Way ahead

  • A new forward-looking industrial policy for India must have Bharat as its soul. It must prioritize the creation of livelihoods in rural and semi-urban areas, and should recognize the importance of growth in the rural non-farm and agriculture-allied economy for industrial development.
  • A long-term view needs to be taken on competition and trade-related issues, and the industrial policy should avoid the temptation of short-term benefits of over-protectionism.

Question– What is the need to move towards new Industrial policy? How it will be useful to fulfil the agenda of Make in India?

3.World Bank warning for learning crisis (Live Mint)

Synoptic line: It throws light on the issue of inefficient education system in India. (GS paper III)

Overview

  • The World Bank has warned of a learning crisis in global education particularly in low and middle-income countries like India, underlining that schooling without learning is not just a wasted development opportunity, but also a great injustice to children worldwide.

Findings of World Bank report

  • The World Bank in a latest report noted that millions of young students in these countries face the prospect of lost opportunity and lower wages in later life because their primary and secondary schools are failing to educate them to succeed in life.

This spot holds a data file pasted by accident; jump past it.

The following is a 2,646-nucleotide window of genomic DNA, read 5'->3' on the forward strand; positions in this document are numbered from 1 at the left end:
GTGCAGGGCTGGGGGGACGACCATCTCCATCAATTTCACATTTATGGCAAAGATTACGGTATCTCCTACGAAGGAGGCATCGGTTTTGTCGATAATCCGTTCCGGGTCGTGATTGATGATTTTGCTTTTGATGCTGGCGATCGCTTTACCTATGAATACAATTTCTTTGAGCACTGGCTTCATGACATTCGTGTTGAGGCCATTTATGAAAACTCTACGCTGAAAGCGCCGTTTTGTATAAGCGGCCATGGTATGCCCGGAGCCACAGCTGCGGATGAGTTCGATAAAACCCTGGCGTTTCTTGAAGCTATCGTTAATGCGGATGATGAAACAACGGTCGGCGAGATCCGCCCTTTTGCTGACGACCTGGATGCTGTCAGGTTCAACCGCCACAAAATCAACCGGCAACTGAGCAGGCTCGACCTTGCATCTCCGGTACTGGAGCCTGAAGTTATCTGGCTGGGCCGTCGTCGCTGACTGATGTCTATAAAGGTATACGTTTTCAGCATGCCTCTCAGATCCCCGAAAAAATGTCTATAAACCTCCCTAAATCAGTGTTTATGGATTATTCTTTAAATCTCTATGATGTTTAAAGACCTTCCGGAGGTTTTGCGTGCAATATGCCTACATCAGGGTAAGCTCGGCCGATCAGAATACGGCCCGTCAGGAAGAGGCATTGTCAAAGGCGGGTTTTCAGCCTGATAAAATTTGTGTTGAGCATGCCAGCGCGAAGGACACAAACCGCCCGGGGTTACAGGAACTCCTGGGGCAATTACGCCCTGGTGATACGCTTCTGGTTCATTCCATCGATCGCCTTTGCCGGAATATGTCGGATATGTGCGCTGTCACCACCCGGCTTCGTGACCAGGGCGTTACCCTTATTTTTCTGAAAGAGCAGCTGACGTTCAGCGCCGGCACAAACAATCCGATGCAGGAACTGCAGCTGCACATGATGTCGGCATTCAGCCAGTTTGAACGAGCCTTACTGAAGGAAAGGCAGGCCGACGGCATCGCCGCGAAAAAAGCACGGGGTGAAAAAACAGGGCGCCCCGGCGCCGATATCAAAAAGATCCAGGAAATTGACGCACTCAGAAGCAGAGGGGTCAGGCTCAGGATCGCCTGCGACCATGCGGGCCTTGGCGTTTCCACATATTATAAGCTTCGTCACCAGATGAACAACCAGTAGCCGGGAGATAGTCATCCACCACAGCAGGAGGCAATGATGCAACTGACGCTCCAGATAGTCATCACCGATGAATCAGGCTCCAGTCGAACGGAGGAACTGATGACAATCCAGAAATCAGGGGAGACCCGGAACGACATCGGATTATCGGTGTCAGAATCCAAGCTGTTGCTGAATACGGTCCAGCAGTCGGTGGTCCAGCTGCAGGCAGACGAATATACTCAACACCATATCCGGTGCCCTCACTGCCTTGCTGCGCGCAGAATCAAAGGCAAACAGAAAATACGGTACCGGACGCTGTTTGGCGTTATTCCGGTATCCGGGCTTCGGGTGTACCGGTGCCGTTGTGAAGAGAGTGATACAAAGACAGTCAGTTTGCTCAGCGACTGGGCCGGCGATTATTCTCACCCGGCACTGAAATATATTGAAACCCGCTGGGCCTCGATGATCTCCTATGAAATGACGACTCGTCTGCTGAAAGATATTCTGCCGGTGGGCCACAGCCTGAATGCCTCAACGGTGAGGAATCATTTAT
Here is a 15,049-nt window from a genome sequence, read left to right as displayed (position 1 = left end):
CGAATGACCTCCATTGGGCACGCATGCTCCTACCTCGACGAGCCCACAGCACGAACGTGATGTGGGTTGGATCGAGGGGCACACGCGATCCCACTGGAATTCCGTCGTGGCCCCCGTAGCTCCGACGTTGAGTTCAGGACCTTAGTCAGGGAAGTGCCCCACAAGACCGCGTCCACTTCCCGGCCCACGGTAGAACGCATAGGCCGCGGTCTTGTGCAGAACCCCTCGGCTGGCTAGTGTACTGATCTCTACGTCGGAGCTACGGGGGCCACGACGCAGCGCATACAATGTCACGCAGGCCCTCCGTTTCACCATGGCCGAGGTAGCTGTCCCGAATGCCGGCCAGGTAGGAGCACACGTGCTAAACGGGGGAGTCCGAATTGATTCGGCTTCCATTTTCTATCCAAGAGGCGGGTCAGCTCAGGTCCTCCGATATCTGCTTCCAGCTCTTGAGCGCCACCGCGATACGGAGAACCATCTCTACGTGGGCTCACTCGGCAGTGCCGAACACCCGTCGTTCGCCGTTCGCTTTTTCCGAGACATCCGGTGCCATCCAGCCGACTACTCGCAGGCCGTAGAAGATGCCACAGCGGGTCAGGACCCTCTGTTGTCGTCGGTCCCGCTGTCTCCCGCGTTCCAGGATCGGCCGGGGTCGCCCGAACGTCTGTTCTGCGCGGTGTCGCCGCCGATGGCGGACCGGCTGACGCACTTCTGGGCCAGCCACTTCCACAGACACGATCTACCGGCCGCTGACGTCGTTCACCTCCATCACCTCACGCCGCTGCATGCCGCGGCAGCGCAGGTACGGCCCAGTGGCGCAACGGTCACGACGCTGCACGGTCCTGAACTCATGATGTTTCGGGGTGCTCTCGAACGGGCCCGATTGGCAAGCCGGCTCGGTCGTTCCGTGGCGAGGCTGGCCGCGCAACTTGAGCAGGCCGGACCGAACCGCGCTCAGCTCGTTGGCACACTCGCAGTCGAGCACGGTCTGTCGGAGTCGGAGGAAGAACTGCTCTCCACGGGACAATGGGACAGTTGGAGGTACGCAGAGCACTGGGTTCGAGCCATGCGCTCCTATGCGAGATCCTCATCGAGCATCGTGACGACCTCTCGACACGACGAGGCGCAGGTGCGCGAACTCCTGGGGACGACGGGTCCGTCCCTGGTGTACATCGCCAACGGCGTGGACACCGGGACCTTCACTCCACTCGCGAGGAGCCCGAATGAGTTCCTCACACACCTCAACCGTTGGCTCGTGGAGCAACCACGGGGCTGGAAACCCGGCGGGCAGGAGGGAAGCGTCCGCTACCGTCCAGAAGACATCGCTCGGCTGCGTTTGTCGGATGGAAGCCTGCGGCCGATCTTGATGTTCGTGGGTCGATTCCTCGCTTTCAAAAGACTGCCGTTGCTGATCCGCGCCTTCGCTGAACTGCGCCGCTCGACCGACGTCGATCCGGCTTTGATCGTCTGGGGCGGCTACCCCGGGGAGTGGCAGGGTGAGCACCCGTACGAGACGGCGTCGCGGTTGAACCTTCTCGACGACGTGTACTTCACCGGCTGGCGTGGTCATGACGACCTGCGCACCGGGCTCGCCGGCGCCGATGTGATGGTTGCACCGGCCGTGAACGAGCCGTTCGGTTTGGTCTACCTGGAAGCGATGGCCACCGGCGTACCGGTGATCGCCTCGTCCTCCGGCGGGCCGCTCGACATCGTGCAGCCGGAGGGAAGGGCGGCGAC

• According to the ‘World Development Report 2018: ‘Learning to Realise Education’s Promise’, released on Tuesday, India ranks second after Malawi in a list of 12 countries wherein a grade two student could not read a single word of a short text. India also tops the list of seven countries in which a grade two student could not perform two-digit subtraction.
  • In rural India, just under three-quarters of students in grade 3 could not solve a two-digit subtraction such as 46 – 17, and by grade 5 half could still not do so, the World Bank said.